As defined in article 126 of Egypt's Penal Code, torture is limited to physical abuse, when the victim is "an accused," and when torture is being used in order to coerce a confession. This narrow definition does not meet the definition of torture according to the UN Convention, as it excludes cases of severe mental pain or suffering, and cases where the torture is committed against someone other than "an accused" or for purposes other than securing a confession, such as punishment or obtaining information.

Restrictions on Freedom of Expression

Egyptian authorities frequently detain people solely for peacefully criticizing officials or government policies. Egyptian law continues to allow for the imprisonment of journalists for the content of their writing. Amendments to Egypt's Press Law, passed in 2006, left in force Article 308 of the Penal Code, which imposes a minimum prison sentence of six months on journalists whose articles attack "the dignity and honor of individuals, or an outrage of the reputation of families." Article 179 calls for the detention of "whoever affronts the president of the republic." Article 102(bis) allows for the detention of anyone "whoever deliberately diffuses news, information/data, or false or tendentious rumors, or propagates exciting publicity, if this is liable to disturb public security, spread horror among the people, or cause harm or damage to the public interest." These broadly-worded provisions invite abuse and contravene international standards of freedom of expression, particularly in their vague and sweeping restrictions, and the use of prison for the peaceful exercise of free speech and comment, and criticism of the government.

Freedom of Association, including the right to form independent trade unions

Although Egypt's Constitution guarantees the right to freedom of association, Egyptian non-governmental organizations (NGOs) operate in an extremely restrictive legal environment. The Law on Associations (84/ 2002) enables the government to interfere with the registration, governance and operation of NGOs. The law allows the Ministry of Social Solidarity to dissolve associations by administrative order and restricts the right of NGOs to seek and receive foreign funding to support their activities. It imposes prison penalties on NGO members and activists for offences related to their activities.

Egyptian laws also effectively prohibit independent political or trade union activities. The Trade Union Law establishes a central pyramidal trade union structure: all trade unions are compelled to affiliate with the only legally-recognized labor federation, the Egyptian Trade Union Federation (ETUF). Union elections and other matters are supervised solely by the Ministry of Manpower. All collective bargaining mechanisms are subject to ETUF approval, and ETUF membership is compulsory for all public sector employees.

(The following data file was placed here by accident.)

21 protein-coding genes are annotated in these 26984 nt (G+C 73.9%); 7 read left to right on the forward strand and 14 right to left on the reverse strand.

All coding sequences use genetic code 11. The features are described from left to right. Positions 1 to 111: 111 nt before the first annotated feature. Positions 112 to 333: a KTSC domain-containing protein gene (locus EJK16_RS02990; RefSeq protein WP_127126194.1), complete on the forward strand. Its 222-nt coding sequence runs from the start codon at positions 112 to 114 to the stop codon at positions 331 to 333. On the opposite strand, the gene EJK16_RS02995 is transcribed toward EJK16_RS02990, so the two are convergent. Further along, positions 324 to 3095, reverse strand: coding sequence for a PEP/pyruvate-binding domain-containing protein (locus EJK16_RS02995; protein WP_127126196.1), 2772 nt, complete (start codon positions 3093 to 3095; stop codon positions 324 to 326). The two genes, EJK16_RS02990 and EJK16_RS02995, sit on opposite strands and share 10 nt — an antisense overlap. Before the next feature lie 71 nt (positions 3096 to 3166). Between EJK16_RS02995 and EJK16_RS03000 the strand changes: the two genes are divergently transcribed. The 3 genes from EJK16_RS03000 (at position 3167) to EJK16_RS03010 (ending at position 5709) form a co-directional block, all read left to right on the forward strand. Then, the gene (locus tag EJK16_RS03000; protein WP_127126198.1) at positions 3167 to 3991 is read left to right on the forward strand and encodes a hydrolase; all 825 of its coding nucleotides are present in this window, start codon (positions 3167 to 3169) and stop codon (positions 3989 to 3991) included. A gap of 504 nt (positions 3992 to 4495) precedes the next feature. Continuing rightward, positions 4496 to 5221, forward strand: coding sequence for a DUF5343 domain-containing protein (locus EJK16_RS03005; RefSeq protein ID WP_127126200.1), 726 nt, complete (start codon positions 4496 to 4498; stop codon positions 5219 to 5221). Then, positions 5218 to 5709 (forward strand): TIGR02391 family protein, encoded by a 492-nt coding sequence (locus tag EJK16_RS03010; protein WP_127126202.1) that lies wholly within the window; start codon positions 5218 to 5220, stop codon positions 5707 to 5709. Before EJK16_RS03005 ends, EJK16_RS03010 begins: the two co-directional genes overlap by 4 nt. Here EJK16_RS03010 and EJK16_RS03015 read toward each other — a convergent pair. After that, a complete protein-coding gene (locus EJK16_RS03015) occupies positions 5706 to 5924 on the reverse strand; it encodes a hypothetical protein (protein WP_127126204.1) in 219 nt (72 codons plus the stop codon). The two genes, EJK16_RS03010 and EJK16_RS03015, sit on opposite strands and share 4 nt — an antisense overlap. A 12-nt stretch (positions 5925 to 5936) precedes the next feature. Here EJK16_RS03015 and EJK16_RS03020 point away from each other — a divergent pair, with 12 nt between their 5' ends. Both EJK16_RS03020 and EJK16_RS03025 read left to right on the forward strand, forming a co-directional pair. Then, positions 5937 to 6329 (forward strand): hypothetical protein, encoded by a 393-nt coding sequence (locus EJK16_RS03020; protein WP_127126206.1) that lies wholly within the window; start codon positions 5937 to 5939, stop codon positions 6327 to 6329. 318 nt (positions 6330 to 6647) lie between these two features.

Freedom of Religion

Islam is the religion of most of society and of the state. Egyptian officials cite Article 2 of the Constitution, which stipulates that Islamic law is the principal source of legislation, to justify policies that conflict with the government's obligation to guarantee freedom of religion. Authorities have arrested persons who converted to Christianity, particularly those who publicly announced their conversion or appeared to be proselytizing, and routinely deny Muslim converts to Christianity any ability to reflect their conversion in vital identification documents. Authorities have also arrested individuals for public adherence to a non-orthodox understanding of Islam or Christianity. In such instances, the authorities typically charged those persons with violating Article 98(f) of the Penal Code, which criminalizes any use of religion "to promote or advocate extremist ideologies... with a view toward stirring up sedition, disparaging or showing contempt for any divinely-revealed religion, or prejudicing national unity and social harmony."

Migrants and Refugees

Since June 2007, Egyptian border guards have shot dead at least 41 African migrants and injured scores of others trying to cross into Israel, including shooting dead seven migrants since May 2009. Egypt arbitrarily detains refugees and migrants apprehended in the Sinai and tries them before military tribunals for illegal entry. Egyptian security forces have arrested hundreds of migrants, including children, and held them in harsh conditions. Egypt denies these refugees and migrants their right to make asylum claims to the United Nations High Commission for Refugees. Egypt has forcibly deported large groups of Eritreans to their home country, where they face a substantial risk of torture, most recently in December 2008 and January 2009. In June 2008, Egypt summarily returned to Eritrea up to 1,200 undocumented Eritreans who had crossed into Egypt over its southern border with Sudan.

Women and Children